We’ve lived in the Germantown section of Philadelphia for over two years, and there is still so much we do not know about this place. We do not know the extent of its outer edges, its urban nooks, its quiet side streets, its vacant lots and abandoned buildings. We do know our block, and those blocks surrounding ours. We know the various paths we routinely walk during the course of our regular and rhythmic movements within the neighborhood. These include: to and from the train station, to and from the library, to and from the drugstore, to and from the park, to and from the community garden. We walk often in the evenings with our kids, in a final push to drain their endless energy. We walk “our loop”, as it is known to us, and we anticipate the things that we’ll meet along the way — the houses of people we know, the long wall the kids walk on, the empty parking lot they run screaming circles in, the front porch with the old, tired cats, the cactus in the sidewalk where more than once they’ve caught stickers in their tiny fingers. Some evenings, our loop is detoured by a stroll along the secret alley, so called because it is an overgrown, infrequently travelled street that runs along the backside of large urban residential lots filled with formative old houses topped by rusty weathervanes and patchworks of slate and asphalt roofs.
Less frequently, we venture further outside of this radius — a range established by the maximum capacity of little legs with limited patience — to explore unfamiliar territory, much of it dotted by the string of colonial-era historic sites and houses that give Germantown its distinct character: the Wyck, Grumblethorpe, Germantown Friends, Johnson House and others. But this is a living city, and so along the way we find the spaces that give a place texture: commercial corridors, neat brick rowhouses, grand stone twins, churches of all denominations and sizes, ancient graveyards, well-used and disused parks, faded storefronts, crumbling warehouses, vacant lots. This is a living neighborhood, a working neighborhood, a struggling neighborhood filled with people doing all of the things that people do. Waiting for buses, waving hellos to friends and neighbors, buying lottery tickets and newspapers at the kiosks, smoking, idling on corners, visiting libraries, worshipping in churches, sleeping on park benches, hustling passersby, waiting in lines, drinking coffee, yelling and laughing, getting by and not getting by.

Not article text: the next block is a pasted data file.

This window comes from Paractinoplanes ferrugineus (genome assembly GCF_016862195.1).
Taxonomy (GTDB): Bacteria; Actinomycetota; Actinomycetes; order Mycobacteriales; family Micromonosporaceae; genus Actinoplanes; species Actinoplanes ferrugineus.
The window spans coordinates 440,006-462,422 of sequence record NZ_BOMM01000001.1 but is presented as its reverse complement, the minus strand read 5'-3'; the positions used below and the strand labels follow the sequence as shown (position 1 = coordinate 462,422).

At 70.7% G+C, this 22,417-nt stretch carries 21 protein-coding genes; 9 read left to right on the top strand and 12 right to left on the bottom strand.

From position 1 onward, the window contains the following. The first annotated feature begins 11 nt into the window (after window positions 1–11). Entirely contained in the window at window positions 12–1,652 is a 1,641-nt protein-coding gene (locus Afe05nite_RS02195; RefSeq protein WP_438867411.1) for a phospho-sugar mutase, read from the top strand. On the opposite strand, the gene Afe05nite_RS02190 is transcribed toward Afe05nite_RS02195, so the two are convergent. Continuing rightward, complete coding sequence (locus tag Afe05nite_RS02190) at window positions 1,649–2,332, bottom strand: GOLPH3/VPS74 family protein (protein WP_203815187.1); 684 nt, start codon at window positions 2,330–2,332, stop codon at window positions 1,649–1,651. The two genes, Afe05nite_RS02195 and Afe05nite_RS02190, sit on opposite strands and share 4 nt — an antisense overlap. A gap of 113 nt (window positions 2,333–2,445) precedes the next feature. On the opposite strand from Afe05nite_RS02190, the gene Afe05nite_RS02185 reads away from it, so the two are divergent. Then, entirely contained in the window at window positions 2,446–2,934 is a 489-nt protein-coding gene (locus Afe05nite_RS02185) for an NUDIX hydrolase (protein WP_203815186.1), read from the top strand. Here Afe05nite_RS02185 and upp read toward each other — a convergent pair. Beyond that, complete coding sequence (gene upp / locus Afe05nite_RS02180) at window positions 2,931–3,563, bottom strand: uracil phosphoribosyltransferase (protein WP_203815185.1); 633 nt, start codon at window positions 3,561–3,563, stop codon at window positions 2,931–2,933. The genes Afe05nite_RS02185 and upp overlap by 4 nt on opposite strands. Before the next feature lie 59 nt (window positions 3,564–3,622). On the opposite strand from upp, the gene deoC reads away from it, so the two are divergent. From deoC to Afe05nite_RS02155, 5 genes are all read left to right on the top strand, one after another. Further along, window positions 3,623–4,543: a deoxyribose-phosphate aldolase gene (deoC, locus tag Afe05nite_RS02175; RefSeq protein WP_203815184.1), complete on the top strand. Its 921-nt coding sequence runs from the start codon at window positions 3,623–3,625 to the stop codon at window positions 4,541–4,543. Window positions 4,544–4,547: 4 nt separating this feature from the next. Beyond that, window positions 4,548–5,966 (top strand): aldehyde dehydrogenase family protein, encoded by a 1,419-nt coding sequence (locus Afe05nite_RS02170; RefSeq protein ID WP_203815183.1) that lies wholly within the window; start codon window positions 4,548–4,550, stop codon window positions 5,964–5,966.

On election day, we voted at Mt. Zion and then commenced with our own idling along Germantown Ave, one of the main arteries of Germantown (of Philadelphia, actually) and zone of convergence of so many forces and histories that give Germantown its flavor. Childless on this day, we walked and talked, responding to the vicissitudes of the space and following, like so many ramblers before us, the psychogeographic contours of the streets. We stopped and started, peeked into windows and down baker’s alleys, remarked on curiosities, snapped photos of idiosyncratic moments. We saw patterns and made connections. We made plans. We marveled. At one point, we entered a vacant corner lot, carpeted in low grass and no doubt owned by the city due to its telltale boundary fence of pressure-treated lumber. A line of young paulownia trees screened the southern edge of the lot and met at the western edge a large expanse of brick wall on the adjacent building. We felt a gravitational pull into this lot, as a space that simply felt good to be in at that moment, but also as a space of possibility in how that feeling might be used to activate the site in some new way. Flea market? Garden? Camp? Meeting place? We’d like to make plans, or plan to make plans. It takes time. It takes being in a place and living next to the people you share that place with.
Posted on August 7th, 2011 in musings and tagged democracy, leadership, politics
Wandering through the archives of this blog, I found a post I wrote just a few days after Obama was elected in November of 2008. I recognized in it the feeling of momentousness with respect to the election of Obama, but what I had forgotten was the sharpness of my skepticism and frustration around American politics. Not surprising, of course, given how spectacularly bitter that 2008 campaign season was—and here we are again at the beginning of the next one. At that time I wrote: